Gracious God, I so easily fall prey to patterns of behavior that separate me from you and others. I want to do the right thing, the good thing, the loving thing, but temptation stalks the rim of my life like a prowling animal. Before I know it, I’ve fallen into its grasp and begun the downward spiral into what is less than full life. Help me, Lord, to see when temptation is trying to cleverly captivate me. Give me the strength and fortitude to make choices for health and spiritual wholeness. Keep me faithful in my love for you and faithful to the wonder of being given the gift of life. I ask this for the sake of your love. 

—A Prayer for Facing Temptation
Prayers for Living

Guilt, like stress, can also have positive results. Guilt can often act as our conscience and our guide. It can influence us to "Do the right thing." It can make us realize we have behaved badly. It can make us feel remorse or sadness when we have acted in ways that hurt others. It may remind us to be good to family and friends, neighbors, strangers and the less fortunate. It can spur us to offer an apology or to make amends for our actions. It may act as a deterrent from acting one way while encouraging us to act another. It can create or foster feelings of sympathy and empathy. Guilt can actually make us better, more sensitive individuals.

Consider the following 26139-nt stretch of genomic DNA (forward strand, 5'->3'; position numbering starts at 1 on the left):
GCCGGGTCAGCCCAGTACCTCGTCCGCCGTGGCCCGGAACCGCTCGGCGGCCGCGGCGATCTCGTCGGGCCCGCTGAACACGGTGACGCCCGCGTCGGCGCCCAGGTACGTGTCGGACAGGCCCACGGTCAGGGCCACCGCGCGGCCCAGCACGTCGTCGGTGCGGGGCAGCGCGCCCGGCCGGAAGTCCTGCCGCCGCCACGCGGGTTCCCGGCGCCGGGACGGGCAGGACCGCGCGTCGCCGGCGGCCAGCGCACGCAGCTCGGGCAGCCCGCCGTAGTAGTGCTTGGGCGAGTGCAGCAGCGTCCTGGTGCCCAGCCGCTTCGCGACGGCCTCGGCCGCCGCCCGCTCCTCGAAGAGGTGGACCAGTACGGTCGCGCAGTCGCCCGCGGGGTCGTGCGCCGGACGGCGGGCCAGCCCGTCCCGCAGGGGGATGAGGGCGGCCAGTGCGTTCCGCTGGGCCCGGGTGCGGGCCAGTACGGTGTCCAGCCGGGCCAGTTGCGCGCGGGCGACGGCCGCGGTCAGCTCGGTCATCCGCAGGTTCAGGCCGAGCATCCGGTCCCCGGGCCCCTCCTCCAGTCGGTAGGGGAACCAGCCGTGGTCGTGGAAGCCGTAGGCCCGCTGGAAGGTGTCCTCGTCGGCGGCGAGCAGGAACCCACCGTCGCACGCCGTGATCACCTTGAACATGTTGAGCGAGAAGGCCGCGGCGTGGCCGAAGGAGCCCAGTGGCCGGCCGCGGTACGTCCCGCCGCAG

Earle Donleson
The Positives and Negatives of Guilt

"Imagine yourself as a living house. God comes in to rebuild that house. At first, perhaps, you can understand what He is doing. He is getting the drains right and stopping the leaks in the roof and so on; you knew that those jobs needed doing and so you are not surprised. But presently He starts knocking the house about in a way that hurts abominably and does not seem to make any sense. What on earth is He up to? The explanation is that He is building quite a different house from the one you thought of - throwing out a new wing here, putting on an extra floor there, running up towers, making courtyards. You thought you were being made into a decent little cottage: but He is building a palace. He intends to come and live in it Himself."

C.S. Lewis
Mere Christianity

O let the evil of the wicked come to an end, but establish the righteous, you who test the minds and hearts, O righteous God. —Psalm 7:9